Coming days after last Sunday's 6.8 Richter earthquake in Sikkim is the news from Italy of six seismologists and a bureaucrat facing criminal charges of manslaughter.
Their alleged crime? They failed to warn the residents of the Italian town of L'Aquila of the impending earthquake that killed over 200 people in the area in 2009.
While it seems rather extreme for seismologists to be accused of murder for not predicting an earthquake considering seismology is an inexact science, the question in India is: do our seismological experts do enough to reduce chances of earthquake damage in terms of warnings or safety measures?
Experts say that 100% earthquake prediction is impossible.
"We can predict an earthquake the same way we can predict an obese man having a heart attack," explains Sudhir K Jain, director, IIT, Gandhinagar.
"We know it will happen, but we cannot predict the time, day or intensity."
But Jain, a stalwart in earthquake engineering, adds that India is severely underprepared to tackle quakes and the only way we can minimise damage and ensure that buildings don't become "weapons of mass destruction" is by constructing houses according to the codes set by the Bureau of Indian Standards (BIS).
Unfortunately, the codes are regularly flouted.
Studies have shown that more than 60% of India is vulnerable to earthquakes and most deaths during a quake occur due to the collapse of buildings.
Alpa Sheth, seismic advisor, Gujarat State Disaster Management Authority, agrees with Jain.
"Take for instance Gangtok. It had no business building houses like they have there, as it has complexities of sloping terrain and high seismic hazards coupled with poor access to good structural engineering."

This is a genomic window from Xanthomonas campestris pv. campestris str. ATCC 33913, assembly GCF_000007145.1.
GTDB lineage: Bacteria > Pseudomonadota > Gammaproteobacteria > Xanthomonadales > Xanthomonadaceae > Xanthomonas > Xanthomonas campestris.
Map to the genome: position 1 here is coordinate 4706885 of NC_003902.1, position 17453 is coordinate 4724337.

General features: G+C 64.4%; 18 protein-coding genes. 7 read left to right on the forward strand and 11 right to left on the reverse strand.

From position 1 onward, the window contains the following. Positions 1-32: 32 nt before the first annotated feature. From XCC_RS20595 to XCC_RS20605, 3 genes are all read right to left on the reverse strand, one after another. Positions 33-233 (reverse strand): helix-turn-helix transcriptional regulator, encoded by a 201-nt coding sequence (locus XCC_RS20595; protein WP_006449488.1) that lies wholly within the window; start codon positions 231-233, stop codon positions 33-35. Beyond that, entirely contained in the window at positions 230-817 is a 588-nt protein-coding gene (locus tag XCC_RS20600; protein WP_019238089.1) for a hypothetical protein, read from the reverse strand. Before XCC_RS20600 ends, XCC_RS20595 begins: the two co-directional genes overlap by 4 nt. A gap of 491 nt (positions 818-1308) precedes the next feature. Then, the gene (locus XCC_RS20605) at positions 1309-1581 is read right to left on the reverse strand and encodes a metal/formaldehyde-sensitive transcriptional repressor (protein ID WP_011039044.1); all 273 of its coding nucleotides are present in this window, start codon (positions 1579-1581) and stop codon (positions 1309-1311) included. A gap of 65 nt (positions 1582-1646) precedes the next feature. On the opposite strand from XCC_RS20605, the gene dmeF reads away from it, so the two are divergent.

Sikkim falls in Seismic Zone IV of the earthquake hazard map of India, a high damage risk zone.
Seth laments the rejection of traditional knowledge suited to quake-prone regions.
"In the North-east, they have stopped making bamboo houses after the PWD (Public Works Department) stopped its use because bamboo was considered a scarce resource. Instead of discarding it, we could have gone for re-using bamboo or planting bamboo forests."
Pankaj Bajaj, a member of the Confederation of Real Estate Developers' Associations of India, however, insists that it is the unorganised sector that flouts guidelines.
The BIS codes are recommendatory; they are made mandatory by municipal building byelaws.
And what about those whose job is to warn people about the chances of earthquakes in their area? Are they doing their job?
At any given point of time, seismologists may have a lot of information which is passed on to the administration for further dissemination.
Many times, this information is not sent out in order to not "create panic".
Scientists, on their part, also don't know how to translate this information and use it for making habitats safe. They need engineers to do it for them and there is a synergy problem between these two groups that is common across the world.